Strangely enough, one enters in winter by the building's original school front, while the museum renovates its bare concrete courtyard. Strangely, too, the show shares the first floor with Feng Mengbo's mural-scale video game of a Red Army soldier, which fondly recalls the clumsy pixilation of Pac-Man—not to mention such trite imagery as explosions, Godzillas, astronauts, and Coke cans. Mengbo also invites viewer participation even as almost no one gets to touch the wireless controller. The exhibitions also come soon after the Web as spy cam in "Free" at the New Museum, art as a torture chamber for Jill Magid or Kate Gilmore, performance as a work for hire for Marina Abramovic, an installation as a visitor's interrogation for Tino Sehgal, and the Lower East Side as an endless audition for Alix Pearlstein. Artists have been treating conceptual art as democracy since at least Fluxus, video as scrutiny since at least Gary Hill, and the male gaze as a nasty problem since at least the "Pictures generation." One will find none of the above at P.S. 1.
A few artists give the viewer the spotlight, including a literal spotlight in an empty room by David Lamela. Piero Manzoni sets out the base of a statue marked with footprints (but do take off your shoes), and Peter Campus projects one's shadow on a screen. Shizuka Yokomizo asked people to pose in their front room and to set aside the curtain at a certain hour, while Philip-Lorca diCorcia photographed male sex workers avidly shunning the camera. Others more talented promise to reveal something of themselves—Tehching Hsieh as illegal immigrant, Hannah Wilke dying of cancer, and Chris Burden in his ostentatious disappearing acts. All that remains of You'll Never See My Face in Kansas City is a glass case with a ski cap. Still others offer themselves as signboards for a viewer's creations, but with strings attached.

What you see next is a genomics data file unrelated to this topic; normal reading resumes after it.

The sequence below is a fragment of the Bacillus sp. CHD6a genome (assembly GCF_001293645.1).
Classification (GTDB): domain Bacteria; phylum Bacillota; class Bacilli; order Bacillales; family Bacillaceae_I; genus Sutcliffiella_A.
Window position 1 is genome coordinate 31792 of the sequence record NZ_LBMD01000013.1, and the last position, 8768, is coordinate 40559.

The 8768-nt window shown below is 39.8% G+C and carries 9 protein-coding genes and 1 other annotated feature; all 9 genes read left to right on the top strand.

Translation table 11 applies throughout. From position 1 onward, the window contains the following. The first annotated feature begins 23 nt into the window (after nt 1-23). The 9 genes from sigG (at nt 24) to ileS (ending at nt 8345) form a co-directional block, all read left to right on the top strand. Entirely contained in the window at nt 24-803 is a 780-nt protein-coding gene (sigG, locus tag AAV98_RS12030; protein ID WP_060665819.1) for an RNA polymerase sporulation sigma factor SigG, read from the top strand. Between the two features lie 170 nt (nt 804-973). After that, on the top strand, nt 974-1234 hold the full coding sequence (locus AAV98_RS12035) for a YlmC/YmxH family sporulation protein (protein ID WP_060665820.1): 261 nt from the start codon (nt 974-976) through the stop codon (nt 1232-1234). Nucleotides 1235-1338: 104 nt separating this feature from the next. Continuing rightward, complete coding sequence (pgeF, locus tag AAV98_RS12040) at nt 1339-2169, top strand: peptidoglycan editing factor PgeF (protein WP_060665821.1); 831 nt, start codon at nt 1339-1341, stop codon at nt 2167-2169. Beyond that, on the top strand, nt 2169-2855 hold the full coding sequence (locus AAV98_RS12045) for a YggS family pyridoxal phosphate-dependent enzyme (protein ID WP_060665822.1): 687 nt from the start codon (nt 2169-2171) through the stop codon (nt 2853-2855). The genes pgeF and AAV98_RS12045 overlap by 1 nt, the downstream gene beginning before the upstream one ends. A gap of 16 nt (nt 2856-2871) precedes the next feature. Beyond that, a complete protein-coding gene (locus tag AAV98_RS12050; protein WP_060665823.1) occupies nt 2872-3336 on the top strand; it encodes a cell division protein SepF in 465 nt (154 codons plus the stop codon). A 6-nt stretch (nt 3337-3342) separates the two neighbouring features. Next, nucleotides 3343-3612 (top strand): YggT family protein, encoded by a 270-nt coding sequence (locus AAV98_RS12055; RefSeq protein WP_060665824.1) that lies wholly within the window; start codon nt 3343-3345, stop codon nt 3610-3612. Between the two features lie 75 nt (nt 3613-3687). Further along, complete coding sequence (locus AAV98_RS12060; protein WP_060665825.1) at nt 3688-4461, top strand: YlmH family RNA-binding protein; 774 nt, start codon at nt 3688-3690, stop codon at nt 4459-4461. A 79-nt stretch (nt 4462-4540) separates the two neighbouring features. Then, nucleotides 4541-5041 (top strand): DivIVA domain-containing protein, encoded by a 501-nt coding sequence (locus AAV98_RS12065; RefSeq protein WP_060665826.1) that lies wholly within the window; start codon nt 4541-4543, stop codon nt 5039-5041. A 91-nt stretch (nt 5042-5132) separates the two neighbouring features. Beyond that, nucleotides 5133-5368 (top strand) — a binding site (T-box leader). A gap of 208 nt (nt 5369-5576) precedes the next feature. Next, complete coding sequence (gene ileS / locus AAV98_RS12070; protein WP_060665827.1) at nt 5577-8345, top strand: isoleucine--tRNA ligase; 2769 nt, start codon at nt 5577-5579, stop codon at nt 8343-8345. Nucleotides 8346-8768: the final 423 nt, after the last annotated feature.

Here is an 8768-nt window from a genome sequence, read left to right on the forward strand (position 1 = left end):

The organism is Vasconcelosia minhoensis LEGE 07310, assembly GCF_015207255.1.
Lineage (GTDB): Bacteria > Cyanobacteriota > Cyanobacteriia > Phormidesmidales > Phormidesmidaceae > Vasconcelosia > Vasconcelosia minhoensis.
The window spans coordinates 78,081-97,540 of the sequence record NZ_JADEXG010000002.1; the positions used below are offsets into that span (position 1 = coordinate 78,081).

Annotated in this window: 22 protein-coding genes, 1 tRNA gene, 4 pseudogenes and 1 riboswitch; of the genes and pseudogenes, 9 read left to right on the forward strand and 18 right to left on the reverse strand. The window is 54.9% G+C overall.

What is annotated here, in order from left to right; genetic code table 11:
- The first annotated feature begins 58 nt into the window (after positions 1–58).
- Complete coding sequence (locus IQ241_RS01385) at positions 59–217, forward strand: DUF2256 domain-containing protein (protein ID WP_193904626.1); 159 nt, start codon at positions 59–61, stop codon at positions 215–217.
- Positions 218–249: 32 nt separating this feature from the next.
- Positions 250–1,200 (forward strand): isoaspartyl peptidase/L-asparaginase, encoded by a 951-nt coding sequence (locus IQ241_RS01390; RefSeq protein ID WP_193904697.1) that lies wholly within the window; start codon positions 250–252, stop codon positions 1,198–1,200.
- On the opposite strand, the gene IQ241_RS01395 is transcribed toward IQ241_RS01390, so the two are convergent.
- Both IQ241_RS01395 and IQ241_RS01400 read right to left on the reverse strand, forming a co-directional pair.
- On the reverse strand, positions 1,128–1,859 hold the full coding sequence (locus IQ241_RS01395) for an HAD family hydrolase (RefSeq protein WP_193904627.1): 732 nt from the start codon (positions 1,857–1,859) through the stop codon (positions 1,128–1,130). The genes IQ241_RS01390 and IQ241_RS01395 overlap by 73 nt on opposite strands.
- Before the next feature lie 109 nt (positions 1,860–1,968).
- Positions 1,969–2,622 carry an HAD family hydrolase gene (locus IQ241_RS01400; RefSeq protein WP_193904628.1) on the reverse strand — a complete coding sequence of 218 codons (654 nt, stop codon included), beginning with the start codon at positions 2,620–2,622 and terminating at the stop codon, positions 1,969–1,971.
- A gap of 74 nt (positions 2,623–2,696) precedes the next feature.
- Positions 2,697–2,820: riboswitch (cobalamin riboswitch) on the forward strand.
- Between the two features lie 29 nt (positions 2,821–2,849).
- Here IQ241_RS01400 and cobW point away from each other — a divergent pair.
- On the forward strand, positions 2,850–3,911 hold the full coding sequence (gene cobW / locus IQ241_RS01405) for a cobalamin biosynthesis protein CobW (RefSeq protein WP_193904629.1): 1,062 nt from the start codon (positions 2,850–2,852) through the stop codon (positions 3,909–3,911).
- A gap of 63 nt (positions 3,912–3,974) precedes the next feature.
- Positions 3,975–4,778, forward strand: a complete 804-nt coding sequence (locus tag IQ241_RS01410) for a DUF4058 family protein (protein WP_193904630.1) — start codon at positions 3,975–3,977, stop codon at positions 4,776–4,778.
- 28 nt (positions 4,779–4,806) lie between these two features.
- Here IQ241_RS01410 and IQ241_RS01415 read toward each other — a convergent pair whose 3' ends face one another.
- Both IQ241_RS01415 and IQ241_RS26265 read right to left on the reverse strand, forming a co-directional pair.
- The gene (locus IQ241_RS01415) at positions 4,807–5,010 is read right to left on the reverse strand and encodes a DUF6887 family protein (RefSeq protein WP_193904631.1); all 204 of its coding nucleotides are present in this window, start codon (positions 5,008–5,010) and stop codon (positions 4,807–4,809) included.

For one thing, the artist gets title to the creation, which remains anonymous. For another, the offer does not extend to you, for the work's fifteen minutes of creation ended long ago. Most of all, the creations pay tribute to the talent show's lack of talent or imagination. Phil Collins prints other people's photos for free (in exchange for using them), Adrian Piper invites sketches from museum-goers, Amie Siegel collects bad YouTube performances (redundancy duly noted) of "My Way," and Gillian Waring asks people to pose as "pinups" (which a commercial artist has then repainted) or to supply her with a sign to carry around. Only the best of Piper's sheets ("Finally, legal graffiti," for one) allude to her concern for an African American woman's invisibility. Or, as Waring's poster says, "I signed on and they would not hire me."
The most radical work, as indeed for Andy Warhol, is also the most controlling, because only then can it test the limits of the artist's control. In 1968, with revolution in the air, Graciela Carnevale invited people to an opening, slipped out, locked the door behind her, and photographed their escape. By breaking the glass, they break not just the work's fourth wall, but also the artist's hall of mirrors. They seem less panicked than partying. And just last year Sophie Calle found an address book—and, by calling the people in it, tried to reconstruct the man it left behind, as if he were dead or a fiction. For all one knows, he was.